The life of a Salesman ain’t easy. Should you be one you will certainly know what it is to be a Salesman. You will know how difficult it is to earn and make ends meet. After a hard day’s labour, and having been abused by my boss for not meeting my sales target, I decided to leave the job once and for all.
By the time I reached home, everyone in my house, except my father who was not home yet, were asleep. It was quite late in the night. I did not have the appetite to eat anything, so I skipped dinner, which my mother laid on a plate in the table.
I lay in my bed, trying to catch some sleep, but sleep seemed quite a foreign thing to me. I shifted a little to the right, and a little to the left. I did everything I could but by no means could I fall asleep. Then I curled and squeezed myself under my blanket, and lay in the bed absolutely motionless, pretending to have fallen asleep.
I heard some noise. The source of the noise was my father. He was in a drunken state, and was blabbering something, as he entered the house. “All sleeping!” he yelled. “Have you all nothing to do but sleep, sleep and sleep?”
I thought his question would fall on deaf ears, but I was wrong. My mother was not asleep, after all. Or perhaps it was the noise that woke her up. “Oh, yes,” said my mother, and sighed a sigh of exasperation. “Yes,” she resumed, “we have nothing to do but sleep, sleep and sleep, and you have nothing better to do than drink, drink, and drink.” An eye for an eye and a tooth for a tooth is the policy between my mom and dad.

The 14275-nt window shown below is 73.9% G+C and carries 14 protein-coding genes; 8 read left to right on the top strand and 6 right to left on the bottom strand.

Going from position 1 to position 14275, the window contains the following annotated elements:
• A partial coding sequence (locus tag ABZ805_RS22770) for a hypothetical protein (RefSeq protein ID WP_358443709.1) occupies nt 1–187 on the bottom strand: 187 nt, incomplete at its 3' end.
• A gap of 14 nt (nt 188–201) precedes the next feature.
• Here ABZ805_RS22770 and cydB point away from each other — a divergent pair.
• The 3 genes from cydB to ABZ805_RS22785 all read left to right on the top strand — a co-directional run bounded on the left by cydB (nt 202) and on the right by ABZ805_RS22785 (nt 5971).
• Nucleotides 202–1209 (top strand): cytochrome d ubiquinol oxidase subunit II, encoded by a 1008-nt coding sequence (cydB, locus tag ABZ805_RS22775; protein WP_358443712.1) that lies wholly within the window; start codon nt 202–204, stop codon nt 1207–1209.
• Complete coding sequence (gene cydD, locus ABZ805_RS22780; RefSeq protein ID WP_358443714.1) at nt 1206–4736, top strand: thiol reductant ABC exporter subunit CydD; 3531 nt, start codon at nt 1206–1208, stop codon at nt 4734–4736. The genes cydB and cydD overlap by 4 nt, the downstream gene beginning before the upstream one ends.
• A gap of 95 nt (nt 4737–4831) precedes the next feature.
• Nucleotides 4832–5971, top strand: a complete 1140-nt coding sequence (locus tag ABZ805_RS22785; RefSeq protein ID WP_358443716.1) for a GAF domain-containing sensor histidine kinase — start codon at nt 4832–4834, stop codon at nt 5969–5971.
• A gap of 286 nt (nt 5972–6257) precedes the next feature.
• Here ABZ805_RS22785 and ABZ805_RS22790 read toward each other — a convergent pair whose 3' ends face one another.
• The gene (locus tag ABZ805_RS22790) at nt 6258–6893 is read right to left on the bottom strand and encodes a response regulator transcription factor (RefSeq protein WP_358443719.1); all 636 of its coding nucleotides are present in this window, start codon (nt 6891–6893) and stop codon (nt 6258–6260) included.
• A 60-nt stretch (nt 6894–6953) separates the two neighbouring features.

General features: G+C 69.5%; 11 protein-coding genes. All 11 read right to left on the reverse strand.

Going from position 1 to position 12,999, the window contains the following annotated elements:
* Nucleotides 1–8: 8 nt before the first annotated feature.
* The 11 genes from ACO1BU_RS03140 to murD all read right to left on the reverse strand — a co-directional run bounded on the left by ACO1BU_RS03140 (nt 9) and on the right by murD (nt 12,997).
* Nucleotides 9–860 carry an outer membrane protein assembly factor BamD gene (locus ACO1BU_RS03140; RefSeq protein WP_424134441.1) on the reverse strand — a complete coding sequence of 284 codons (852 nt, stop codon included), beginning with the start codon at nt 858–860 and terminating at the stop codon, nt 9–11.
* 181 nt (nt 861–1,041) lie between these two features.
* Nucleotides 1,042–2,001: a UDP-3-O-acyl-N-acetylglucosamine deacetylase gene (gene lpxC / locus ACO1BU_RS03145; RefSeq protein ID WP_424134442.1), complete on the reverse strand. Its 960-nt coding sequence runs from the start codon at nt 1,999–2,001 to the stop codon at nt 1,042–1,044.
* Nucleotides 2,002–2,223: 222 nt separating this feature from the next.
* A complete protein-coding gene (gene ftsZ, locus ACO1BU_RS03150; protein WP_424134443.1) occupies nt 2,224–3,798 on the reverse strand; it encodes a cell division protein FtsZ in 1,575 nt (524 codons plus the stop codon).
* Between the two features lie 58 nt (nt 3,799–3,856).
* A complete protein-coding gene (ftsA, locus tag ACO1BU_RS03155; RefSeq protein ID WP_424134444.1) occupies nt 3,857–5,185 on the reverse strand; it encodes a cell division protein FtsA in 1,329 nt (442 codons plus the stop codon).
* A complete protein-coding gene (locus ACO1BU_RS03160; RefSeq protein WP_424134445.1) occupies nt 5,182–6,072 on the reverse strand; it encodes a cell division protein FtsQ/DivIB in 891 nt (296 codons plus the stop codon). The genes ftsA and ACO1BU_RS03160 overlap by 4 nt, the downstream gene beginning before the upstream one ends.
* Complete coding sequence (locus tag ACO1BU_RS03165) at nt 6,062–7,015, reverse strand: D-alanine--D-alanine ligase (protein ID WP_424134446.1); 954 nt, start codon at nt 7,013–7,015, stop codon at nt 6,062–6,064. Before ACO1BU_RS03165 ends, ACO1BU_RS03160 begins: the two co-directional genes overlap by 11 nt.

My father came to my room; he wanted to wake me up. He pulled the blanket from me and instead of saying Rohan, – which, by the way, is my name – he said Pop, which is the name by which my grandfather was known in the family, who passed away some years ago. “My God! My God!” my father cried, “Pop, it is you. Where have you been, Pop? And where is my son, Rohan?”
I know what it is when a person is fully drunk, so to cut the whole damn thing short, I said, “Dad, I have no time for all this nonsense. Go back to your room and sleep, and leave me alone if you will.” I had a bad day. I was worried about what was going to become of me. The prospect of finding a job was pretty dim; it concerned me a great deal, now that I don’t have a job.
“But Pop,” said my father, “why are you calling me Dad?” I acted as if I did not hear what he had said. Had I made any interaction with him at that point of time, he could have gone on speaking till the morning and he would have tried to find some point in all pointless things. He mumbled something for a few minutes, and then he went back to his room.
My restlessness was gone, and somehow, I slept. I have the habit of rising with the sun, no matter how late I sleep in the night. I went to the bathroom and washed my face. Then I looked in the mirror, and – oh my god! – what an unsettling sight presented itself before my eyes. It was not my face any longer; my grandfather was staring at me. “Hey Rohan, it’s me, Pop,” he said, and then and there I fainted.
Copyright © 2014 RAMU DAS